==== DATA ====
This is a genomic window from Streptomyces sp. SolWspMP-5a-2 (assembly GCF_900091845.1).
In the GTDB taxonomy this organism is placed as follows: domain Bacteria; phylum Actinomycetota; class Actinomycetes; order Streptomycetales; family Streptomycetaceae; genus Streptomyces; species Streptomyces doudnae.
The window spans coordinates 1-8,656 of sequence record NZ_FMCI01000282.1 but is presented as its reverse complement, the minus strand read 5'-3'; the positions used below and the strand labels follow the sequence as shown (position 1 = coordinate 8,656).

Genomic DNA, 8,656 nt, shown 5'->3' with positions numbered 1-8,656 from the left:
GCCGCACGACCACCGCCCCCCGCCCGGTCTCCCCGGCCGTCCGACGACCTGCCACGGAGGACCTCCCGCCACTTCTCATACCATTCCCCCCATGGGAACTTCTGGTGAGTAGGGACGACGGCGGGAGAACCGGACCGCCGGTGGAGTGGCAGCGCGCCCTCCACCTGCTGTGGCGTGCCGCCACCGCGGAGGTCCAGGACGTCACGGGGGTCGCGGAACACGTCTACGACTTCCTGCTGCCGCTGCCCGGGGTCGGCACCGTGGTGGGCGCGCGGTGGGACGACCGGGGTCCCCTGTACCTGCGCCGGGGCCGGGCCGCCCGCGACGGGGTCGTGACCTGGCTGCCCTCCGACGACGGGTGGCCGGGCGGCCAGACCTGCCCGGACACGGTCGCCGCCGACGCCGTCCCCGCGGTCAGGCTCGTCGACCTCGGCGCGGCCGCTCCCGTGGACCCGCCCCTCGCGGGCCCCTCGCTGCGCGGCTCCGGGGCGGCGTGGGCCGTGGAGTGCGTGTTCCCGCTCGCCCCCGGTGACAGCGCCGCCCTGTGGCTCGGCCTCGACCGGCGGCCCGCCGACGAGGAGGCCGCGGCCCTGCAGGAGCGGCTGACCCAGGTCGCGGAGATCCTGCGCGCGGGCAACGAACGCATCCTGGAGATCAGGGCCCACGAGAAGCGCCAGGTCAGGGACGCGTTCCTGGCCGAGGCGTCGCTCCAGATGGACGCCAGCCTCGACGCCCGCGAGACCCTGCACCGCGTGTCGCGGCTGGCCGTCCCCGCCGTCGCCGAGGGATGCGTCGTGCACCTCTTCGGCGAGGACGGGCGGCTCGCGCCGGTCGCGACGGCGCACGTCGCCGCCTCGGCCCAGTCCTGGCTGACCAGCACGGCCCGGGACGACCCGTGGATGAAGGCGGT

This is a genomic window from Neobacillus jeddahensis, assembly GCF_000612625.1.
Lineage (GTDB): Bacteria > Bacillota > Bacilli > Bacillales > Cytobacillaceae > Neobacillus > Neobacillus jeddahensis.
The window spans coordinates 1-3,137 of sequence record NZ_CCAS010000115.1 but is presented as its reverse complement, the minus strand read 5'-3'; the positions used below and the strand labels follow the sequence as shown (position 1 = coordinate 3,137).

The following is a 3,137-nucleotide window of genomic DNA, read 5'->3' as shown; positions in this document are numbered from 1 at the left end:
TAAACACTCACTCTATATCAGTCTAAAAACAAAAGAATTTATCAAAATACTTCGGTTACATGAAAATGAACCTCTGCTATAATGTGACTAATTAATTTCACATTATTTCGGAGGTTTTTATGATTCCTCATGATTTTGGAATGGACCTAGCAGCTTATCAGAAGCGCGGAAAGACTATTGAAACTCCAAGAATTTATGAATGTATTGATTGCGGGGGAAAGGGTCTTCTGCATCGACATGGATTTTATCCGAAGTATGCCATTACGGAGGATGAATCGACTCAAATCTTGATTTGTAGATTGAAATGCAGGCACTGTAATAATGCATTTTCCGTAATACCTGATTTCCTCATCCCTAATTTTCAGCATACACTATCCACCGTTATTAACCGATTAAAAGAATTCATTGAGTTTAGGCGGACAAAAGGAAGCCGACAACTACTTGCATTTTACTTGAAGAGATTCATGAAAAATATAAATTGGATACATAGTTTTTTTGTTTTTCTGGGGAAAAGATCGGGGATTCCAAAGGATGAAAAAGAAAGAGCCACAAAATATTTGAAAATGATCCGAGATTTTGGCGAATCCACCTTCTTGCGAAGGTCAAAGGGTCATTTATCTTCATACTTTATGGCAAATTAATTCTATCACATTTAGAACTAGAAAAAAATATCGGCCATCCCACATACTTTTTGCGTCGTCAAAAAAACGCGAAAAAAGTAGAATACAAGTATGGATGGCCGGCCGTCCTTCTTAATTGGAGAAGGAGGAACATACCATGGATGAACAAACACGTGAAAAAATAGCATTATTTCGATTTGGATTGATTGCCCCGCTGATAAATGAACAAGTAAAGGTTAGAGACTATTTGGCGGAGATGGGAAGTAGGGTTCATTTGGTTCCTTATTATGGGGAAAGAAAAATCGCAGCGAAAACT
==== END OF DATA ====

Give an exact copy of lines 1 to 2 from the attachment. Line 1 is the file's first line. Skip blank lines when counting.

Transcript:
This is a genomic window from Streptomyces sp. SolWspMP-5a-2 (assembly GCF_900091845.1).
In the GTDB taxonomy this organism is placed as follows: domain Bacteria; phylum Actinomycetota; class Actinomycetes; order Streptomycetales; family Streptomycetaceae; genus Streptomyces; species Streptomyces doudnae.